Super Science Stories

First issue cover; artist unknown

Super Science Stories was an American pulp science fiction magazine published by Popular Publications from 1940 and 1943, and again from 1949 to 1951. Popular launched it under their "Fictioneers" imprint, which they used for magazines paying writers less than one cent per word. Frederik Pohl was hired in late 1939, at 19 years old, to edit the magazine; he also edited Astonishing Stories, a companion science fiction publication. Pohl left in mid-1941, and Super Science Stories was given to Alden H. Norton to edit; a few months later Norton rehired Pohl as an assistant. Popular gave Pohl a very low budget, so most manuscripts submitted to Super Science Stories had already been rejected by the higher-paying magazines. This made it difficult to acquire good fiction, but Pohl was able to acquire stories for the early issues from the Futurians, a group of young science fiction fans and aspiring writers.

Super Science Stories was an initial success, and within a year Popular increased Pohl's budget slightly, allowing him to pay a bonus rate on occasion. Pohl wrote many stories himself, to fill the magazine and to augment his salary. He managed to obtain stories by writers who subsequently became very well known, such as Isaac Asimov and Robert Heinlein. After Pohl entered the army in early 1943, wartime paper shortages led Popular to cease publication of Super Science Stories. The final issue of the first run was dated May of that year. In 1949 the title was revived with Ejler Jakobsson as editor; this version, which included many reprinted stories, lasted almost three years, with the last issue dated August 1951. A Canadian reprint edition of the first run included material from both Super Science Stories and Astonishing Stories; it was unusual in that it printed some original fiction rather than just reprints. There were also Canadian and British reprint editions of the second incarnation of the magazine.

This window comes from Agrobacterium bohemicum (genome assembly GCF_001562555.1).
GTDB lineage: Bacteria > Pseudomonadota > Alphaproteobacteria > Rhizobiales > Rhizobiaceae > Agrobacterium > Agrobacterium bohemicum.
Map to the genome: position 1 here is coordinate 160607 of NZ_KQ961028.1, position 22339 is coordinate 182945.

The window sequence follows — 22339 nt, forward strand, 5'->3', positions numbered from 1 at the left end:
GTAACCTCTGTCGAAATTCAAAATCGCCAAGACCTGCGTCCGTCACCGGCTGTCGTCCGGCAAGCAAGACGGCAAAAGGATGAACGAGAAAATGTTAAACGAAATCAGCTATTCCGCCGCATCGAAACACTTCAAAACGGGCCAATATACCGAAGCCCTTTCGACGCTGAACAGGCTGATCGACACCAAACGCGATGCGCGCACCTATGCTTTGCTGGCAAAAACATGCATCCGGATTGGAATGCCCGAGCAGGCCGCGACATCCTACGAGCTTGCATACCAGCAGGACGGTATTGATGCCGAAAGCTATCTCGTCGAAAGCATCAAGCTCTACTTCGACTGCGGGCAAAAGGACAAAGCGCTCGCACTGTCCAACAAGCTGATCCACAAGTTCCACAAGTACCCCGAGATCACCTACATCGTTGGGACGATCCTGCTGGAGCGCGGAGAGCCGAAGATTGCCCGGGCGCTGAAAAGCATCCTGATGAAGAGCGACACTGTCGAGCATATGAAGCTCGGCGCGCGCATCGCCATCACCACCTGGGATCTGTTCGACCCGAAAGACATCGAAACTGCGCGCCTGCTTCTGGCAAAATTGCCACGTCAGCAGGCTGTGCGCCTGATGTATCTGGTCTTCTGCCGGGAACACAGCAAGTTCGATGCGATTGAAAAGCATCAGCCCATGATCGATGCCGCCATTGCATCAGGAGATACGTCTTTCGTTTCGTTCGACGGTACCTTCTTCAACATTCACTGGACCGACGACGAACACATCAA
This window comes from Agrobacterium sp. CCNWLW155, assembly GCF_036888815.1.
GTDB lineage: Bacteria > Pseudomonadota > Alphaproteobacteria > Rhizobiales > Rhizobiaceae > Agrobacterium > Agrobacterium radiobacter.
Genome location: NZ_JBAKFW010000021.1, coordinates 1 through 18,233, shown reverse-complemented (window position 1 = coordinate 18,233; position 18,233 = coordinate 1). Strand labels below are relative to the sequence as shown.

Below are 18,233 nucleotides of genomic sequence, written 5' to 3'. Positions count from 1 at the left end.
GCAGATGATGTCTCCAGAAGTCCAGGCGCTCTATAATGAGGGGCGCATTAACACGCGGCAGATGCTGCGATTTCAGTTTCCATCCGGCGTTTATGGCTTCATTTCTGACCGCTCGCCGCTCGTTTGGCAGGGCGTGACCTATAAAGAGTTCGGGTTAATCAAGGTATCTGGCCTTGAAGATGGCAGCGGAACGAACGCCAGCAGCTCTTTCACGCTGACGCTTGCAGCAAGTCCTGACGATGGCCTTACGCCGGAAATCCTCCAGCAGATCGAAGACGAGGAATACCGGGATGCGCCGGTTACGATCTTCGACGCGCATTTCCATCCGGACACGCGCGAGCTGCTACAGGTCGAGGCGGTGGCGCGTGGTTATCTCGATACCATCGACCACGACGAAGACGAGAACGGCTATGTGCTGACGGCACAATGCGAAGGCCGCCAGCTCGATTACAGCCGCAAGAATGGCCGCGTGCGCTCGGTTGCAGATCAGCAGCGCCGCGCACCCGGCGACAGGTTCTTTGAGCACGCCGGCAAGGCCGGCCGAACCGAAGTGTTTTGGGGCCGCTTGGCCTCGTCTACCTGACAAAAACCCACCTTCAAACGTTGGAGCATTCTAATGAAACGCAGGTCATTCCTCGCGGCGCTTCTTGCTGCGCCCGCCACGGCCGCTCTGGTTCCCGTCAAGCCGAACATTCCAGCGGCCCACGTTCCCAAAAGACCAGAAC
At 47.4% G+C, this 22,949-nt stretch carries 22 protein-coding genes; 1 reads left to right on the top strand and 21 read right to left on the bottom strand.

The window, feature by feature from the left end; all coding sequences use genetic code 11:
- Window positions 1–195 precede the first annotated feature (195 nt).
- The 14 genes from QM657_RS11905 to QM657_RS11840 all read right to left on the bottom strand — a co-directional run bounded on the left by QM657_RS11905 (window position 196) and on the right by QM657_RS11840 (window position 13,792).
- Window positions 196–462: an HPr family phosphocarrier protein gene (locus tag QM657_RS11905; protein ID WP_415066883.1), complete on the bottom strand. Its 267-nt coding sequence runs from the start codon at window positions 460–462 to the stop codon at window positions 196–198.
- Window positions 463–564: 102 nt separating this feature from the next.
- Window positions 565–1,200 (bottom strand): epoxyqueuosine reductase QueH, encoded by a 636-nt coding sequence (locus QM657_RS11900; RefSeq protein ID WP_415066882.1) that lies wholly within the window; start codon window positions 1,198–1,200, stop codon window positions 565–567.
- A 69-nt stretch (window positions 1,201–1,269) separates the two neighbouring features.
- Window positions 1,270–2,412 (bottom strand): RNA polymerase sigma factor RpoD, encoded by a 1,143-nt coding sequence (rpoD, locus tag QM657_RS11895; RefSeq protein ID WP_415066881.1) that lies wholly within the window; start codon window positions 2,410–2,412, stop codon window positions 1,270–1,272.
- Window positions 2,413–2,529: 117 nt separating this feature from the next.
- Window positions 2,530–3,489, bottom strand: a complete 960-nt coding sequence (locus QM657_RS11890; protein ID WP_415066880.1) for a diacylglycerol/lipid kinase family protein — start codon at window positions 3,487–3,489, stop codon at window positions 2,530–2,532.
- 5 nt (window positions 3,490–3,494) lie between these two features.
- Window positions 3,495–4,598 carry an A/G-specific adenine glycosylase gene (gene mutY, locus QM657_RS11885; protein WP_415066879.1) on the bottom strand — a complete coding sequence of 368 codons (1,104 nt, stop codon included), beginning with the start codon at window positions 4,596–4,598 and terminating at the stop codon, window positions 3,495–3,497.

The magazine was never regarded as one of the leading titles of the genre, but has received qualified praise from science fiction critics and historians. Science fiction historian Raymond Thompson describes it as "one of the most interesting magazines to appear during the 1940s", despite the variable quality of the stories.[1] Critics Brian Stableford and Peter Nicholls comment that the magazine "had a greater importance to the history of sf than the quality of its stories would suggest; it was an important training ground".[2]

Publication history

Although science fiction (sf) had been published before the 1920s, it did not begin to coalesce into a separately marketed genre until the appearance in 1926 of Amazing Stories, a pulp magazine published by Hugo Gernsback. By the end of the 1930s the field was booming,[3] and several new sf magazines were launched in 1939.[4] Frederik Pohl, a science fiction fan and aspiring writer, visited Robert Erisman, the editor of Marvel Science Stories and Dynamic Science Stories, to ask for a job.[5] Erisman did not have an opening for him, but told Pohl that Popular Publications, a leading pulp publisher, was starting a new line of low-paying magazines and might be interested in adding a science fiction title.[6] On October 25, 1939, Pohl visited Rogers Terrill at Popular, and was hired immediately, at the age of nineteen,[7] on a salary of ten dollars per week.[8][notes 1] Pohl was given two magazines to edit: Super Science Stories and Astonishing Stories.[7][10] Super Science Stories was intended to carry longer pieces, and Astonishing focused on shorter fiction; Super Science Stories was retitled Super Science Novels Magazine in March 1941, reflecting this policy, but after only three issues the title was changed back to Super Science Stories.[1]

Jan Feb Mar Apr May Jun Jul Aug Sep Oct Nov Dec
1940 1/1 1/2 1/3 1/4 2/1
1941 2/2 2/3 2/4 3/1 3/2
1942 3/3 3/4 4/1 4/2
1943 4/3 4/4
Issues of the first run of Super Science Stories, showing volume/issue
number. The colors identify the editors for each issue: Frederik Pohl until
August 1941, and Alden H. Norton for the remaining issues.